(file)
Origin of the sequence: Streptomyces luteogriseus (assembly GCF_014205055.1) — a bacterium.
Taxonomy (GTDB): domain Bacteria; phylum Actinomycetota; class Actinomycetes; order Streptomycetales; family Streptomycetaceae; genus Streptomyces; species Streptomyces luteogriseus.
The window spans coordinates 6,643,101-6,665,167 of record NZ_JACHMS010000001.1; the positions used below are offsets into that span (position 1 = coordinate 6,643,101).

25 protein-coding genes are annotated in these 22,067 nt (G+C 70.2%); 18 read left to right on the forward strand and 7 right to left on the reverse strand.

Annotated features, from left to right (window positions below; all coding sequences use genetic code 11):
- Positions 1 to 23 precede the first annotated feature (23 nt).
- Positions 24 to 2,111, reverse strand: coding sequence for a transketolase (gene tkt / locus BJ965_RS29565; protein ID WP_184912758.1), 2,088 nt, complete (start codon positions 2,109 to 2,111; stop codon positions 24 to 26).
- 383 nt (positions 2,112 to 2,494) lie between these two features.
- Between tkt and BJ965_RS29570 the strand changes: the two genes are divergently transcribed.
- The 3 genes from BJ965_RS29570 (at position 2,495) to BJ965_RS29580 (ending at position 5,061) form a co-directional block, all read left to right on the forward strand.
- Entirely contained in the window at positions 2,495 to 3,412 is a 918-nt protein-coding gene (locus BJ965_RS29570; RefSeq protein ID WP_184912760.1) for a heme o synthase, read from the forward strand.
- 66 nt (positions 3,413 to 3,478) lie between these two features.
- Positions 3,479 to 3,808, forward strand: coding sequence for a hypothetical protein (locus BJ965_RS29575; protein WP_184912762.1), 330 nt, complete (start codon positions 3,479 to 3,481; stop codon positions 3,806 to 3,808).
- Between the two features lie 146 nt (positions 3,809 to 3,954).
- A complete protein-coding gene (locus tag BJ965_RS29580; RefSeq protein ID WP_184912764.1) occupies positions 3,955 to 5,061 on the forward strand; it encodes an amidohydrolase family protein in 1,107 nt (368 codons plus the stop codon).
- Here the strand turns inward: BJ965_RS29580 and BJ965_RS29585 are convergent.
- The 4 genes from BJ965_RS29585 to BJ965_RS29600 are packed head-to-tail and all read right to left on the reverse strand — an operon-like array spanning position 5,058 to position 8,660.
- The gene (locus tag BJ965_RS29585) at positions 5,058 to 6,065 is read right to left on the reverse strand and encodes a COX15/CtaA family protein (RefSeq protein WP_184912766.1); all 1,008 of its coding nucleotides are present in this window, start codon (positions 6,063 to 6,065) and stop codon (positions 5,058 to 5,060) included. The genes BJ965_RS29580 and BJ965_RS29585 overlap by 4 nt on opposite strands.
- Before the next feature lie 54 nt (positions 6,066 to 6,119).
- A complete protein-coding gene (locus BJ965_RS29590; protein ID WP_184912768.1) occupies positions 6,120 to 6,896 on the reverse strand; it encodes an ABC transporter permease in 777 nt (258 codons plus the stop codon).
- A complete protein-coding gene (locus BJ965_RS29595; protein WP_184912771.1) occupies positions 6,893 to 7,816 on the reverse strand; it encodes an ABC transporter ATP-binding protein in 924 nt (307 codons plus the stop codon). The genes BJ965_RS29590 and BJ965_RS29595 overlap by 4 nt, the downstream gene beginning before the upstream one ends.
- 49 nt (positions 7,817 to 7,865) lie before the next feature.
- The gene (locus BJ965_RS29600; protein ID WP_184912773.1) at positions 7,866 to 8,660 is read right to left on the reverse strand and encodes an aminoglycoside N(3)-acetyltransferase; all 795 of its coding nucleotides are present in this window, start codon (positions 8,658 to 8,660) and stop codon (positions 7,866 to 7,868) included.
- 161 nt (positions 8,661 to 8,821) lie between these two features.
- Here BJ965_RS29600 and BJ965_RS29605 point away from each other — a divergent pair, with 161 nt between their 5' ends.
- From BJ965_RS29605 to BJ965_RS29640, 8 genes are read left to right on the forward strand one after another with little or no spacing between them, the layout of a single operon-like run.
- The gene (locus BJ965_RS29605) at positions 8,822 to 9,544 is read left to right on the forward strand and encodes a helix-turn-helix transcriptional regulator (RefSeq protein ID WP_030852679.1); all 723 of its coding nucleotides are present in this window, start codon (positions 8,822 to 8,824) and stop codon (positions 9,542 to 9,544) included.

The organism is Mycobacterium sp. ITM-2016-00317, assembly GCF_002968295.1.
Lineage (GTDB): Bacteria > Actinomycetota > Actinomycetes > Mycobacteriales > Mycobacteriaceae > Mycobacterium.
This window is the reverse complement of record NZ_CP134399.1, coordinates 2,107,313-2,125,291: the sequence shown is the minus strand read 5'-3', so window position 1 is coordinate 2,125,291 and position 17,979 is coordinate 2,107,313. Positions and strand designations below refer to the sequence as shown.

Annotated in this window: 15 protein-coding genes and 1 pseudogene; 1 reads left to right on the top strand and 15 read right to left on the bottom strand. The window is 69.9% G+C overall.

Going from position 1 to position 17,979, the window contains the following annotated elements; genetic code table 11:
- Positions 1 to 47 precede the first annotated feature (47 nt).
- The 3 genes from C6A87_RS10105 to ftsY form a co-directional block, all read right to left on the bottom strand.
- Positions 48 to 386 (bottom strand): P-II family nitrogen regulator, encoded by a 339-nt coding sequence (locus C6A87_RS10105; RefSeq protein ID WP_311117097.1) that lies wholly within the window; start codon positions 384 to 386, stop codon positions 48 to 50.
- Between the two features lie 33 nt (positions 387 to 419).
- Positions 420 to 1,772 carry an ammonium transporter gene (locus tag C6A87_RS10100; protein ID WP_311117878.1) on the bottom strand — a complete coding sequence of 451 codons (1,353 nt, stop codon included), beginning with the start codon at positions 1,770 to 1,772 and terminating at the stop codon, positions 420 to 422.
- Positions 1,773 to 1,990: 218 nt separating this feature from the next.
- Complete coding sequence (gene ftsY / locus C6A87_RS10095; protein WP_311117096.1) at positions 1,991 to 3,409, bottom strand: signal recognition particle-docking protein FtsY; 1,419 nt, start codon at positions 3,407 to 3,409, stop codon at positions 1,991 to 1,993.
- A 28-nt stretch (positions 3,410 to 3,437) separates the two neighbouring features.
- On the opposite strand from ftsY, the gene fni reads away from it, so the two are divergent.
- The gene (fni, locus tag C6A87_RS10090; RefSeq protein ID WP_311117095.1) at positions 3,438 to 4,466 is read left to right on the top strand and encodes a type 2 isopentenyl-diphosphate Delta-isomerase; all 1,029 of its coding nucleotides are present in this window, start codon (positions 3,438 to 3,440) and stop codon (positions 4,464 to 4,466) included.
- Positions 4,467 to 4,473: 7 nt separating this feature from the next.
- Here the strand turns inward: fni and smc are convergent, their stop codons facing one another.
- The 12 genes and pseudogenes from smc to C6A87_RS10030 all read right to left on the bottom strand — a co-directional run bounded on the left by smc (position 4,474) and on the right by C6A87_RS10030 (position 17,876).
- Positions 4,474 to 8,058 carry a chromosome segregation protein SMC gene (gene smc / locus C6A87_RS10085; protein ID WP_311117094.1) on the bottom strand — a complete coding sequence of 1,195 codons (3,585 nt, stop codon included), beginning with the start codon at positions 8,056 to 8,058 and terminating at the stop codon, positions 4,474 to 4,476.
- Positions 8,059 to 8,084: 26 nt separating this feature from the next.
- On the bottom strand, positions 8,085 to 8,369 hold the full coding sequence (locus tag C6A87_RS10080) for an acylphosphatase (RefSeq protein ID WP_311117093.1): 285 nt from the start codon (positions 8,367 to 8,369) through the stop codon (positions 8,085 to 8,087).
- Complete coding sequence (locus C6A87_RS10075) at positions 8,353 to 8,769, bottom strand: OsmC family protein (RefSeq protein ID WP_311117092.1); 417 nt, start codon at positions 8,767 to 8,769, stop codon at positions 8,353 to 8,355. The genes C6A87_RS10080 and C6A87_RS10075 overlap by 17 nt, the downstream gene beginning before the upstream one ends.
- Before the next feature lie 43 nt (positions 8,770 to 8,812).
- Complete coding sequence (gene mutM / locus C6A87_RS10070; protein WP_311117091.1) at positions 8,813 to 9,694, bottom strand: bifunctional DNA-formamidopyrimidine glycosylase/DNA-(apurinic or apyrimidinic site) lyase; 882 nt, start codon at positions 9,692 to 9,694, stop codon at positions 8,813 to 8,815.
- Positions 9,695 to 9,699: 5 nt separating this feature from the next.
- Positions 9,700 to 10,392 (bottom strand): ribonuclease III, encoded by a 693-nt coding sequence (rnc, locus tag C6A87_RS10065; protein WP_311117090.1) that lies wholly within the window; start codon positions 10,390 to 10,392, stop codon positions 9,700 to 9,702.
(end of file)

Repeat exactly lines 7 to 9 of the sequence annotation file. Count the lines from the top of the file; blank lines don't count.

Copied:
- Positions 24 to 2,111, reverse strand: coding sequence for a transketolase (gene tkt / locus BJ965_RS29565; protein ID WP_184912758.1), 2,088 nt, complete (start codon positions 2,109 to 2,111; stop codon positions 24 to 26).
- 383 nt (positions 2,112 to 2,494) lie between these two features.
- Between tkt and BJ965_RS29570 the strand changes: the two genes are divergently transcribed.